Origin of The Tarot of Frown Strong (Frownstrong Tarot)…and why it is now The Tarot of Virsel

What appears below is a true account of The Frownstrong Tarot from its originator.

A statement from the creator.

All 21 cards of the Tarot of Frown Strong, now the Tarot of Virsel.
The Virsel Tarot, formerly the Frownstrong Tarot.

The idea of making a tarot pack occurred in 1970, when a small group of worldly esoteric travellers were following the leadership of a few members of another highly esoteric group (based in North London) known as the Armin family. The family were Raymond, Violet and John Armin. The travellers were a group (mostly American) who were at that time passing through England on their way back to America, Canada and other places after a trip to the other side of the world. It was John Armin (an ambulance man at the time), who introduced the small group to the family. This happened because, during a work shift, he was called to transport a woman to hospital with an urgent medical condition and during the journey to hospital, a conversation developed about a book that she was carrying with her to the hospital. Her name was Heidi Bergman (an American), the book was titled ‘A New Model of the Universe’ by the Russian author P.D. Ouspensky.

Upon arrival at the hospital they agreed to meet again a few weeks later on a Sunday at Hyde Park Corner (near where Bergman was staying). Both Armin and Bergman were on time but in the wrong place as they both went to Marble Arch (at completely the other end of Hyde Park), a curious event. After talking for some time, they went to Kilburn where the rest of her group were staying/living. Another conversation began which went on for over 12 hours, about the arts and practices of the esoteric, occult and religious worlds, all by what they had themselves been searching for, experienced, found across the world and what was known and practised by the Armin family.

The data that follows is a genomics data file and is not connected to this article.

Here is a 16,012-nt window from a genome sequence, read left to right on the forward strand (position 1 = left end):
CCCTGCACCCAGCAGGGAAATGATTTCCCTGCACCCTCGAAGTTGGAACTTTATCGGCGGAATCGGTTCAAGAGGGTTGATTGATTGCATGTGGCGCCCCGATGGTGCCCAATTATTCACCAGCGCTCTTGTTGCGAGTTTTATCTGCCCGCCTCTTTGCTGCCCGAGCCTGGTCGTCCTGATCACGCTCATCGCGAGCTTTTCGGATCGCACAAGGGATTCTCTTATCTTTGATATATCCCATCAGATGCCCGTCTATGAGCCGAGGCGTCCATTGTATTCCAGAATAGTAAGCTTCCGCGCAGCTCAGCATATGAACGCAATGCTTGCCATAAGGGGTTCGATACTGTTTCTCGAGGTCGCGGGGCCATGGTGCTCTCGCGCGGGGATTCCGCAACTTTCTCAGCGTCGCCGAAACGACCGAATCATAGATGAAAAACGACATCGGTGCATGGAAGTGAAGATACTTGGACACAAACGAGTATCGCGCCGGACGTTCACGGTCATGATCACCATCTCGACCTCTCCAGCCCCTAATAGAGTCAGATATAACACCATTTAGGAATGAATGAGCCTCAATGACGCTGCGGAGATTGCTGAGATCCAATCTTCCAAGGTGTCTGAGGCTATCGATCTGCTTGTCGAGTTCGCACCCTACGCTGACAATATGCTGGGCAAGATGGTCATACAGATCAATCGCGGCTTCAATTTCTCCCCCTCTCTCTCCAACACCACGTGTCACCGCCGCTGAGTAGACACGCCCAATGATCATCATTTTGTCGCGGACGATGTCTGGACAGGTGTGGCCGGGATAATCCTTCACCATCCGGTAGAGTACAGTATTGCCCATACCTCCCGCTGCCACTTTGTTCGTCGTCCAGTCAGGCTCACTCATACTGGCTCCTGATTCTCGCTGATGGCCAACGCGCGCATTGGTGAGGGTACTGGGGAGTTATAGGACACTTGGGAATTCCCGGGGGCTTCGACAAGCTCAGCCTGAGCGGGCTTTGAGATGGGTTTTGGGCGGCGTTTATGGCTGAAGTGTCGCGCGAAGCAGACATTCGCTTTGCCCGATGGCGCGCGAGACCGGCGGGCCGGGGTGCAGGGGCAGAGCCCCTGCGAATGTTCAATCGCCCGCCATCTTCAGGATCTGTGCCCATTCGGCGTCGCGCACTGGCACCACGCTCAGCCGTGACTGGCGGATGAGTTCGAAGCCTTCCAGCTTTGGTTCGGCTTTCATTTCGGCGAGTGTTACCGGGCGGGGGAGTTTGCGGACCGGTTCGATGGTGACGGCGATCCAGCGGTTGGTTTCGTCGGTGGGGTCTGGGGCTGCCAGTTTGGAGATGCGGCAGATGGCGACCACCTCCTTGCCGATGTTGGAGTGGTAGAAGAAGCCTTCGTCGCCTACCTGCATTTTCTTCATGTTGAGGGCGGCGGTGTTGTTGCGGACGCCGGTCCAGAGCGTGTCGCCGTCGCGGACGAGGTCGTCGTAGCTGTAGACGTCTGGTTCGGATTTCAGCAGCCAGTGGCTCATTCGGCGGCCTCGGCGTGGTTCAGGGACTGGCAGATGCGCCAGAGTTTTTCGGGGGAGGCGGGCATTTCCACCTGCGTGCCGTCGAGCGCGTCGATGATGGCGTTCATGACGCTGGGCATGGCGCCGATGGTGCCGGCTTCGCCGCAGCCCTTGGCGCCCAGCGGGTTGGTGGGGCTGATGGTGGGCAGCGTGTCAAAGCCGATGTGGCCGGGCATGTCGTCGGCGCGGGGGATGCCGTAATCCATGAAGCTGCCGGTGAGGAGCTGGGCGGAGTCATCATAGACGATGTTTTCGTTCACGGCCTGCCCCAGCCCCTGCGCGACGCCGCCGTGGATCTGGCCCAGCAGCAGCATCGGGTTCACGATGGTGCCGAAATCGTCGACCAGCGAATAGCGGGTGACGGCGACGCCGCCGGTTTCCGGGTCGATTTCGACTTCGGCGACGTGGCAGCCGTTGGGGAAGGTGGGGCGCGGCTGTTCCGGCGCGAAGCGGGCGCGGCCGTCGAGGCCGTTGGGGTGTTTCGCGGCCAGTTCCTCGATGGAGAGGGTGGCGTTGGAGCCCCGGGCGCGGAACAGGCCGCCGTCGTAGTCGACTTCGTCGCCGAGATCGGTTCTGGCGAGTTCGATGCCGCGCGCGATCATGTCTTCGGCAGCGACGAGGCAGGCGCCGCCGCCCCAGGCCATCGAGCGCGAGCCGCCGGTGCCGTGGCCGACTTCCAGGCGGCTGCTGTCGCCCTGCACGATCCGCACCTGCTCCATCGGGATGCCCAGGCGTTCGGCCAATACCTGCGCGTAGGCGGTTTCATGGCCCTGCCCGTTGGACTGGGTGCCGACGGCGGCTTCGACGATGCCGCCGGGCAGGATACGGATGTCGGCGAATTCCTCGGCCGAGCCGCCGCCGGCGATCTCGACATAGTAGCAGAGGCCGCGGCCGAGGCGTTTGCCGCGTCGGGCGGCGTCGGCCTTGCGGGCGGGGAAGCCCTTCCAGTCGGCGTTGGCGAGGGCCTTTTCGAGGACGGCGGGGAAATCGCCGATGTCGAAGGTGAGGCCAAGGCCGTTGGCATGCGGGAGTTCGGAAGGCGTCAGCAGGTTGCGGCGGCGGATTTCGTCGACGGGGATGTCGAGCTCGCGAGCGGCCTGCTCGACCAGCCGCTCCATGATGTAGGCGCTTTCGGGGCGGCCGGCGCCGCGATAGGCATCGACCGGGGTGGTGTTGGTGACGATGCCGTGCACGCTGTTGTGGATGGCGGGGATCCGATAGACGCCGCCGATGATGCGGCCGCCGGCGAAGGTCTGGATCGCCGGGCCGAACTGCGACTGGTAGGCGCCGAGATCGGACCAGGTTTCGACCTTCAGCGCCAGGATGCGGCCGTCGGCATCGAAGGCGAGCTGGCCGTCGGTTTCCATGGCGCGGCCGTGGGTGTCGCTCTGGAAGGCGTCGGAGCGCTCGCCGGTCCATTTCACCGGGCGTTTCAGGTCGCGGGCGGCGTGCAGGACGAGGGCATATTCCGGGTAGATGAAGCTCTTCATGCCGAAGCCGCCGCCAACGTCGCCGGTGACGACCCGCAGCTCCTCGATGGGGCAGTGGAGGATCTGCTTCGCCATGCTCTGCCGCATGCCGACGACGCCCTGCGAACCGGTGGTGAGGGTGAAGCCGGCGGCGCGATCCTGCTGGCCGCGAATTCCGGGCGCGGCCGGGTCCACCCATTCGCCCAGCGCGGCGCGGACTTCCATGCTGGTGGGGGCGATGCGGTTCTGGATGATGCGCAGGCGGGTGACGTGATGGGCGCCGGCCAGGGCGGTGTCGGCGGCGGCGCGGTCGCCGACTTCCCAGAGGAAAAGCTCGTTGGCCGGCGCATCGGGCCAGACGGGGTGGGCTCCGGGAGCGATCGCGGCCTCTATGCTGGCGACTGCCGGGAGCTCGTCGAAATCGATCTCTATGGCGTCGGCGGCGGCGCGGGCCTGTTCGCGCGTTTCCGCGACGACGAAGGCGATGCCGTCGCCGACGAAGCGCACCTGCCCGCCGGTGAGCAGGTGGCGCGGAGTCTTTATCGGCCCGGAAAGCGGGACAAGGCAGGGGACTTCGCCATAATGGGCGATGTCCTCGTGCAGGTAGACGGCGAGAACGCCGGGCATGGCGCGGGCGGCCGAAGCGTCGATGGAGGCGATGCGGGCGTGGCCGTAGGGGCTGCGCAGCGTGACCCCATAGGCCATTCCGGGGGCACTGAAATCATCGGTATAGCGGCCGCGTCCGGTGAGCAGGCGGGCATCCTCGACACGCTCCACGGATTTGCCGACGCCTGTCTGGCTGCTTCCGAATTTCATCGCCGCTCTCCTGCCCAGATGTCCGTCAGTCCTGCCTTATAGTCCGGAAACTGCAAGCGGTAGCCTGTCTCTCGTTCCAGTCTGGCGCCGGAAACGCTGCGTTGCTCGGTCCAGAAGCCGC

Some time into the conversation Raymond Armin joined them in Kilburn, after which it was agreed that they should all meet again very soon and it all continued on from there. A group was formed (with no name or control) and this now larger group met at different houses, John’s, Raymond’s, theirs and so on. There were no leaders as such and there were no pre-set works to do other than what was at the time. It was more of a gathering of like-minded and of kind people, than a special group of some kind.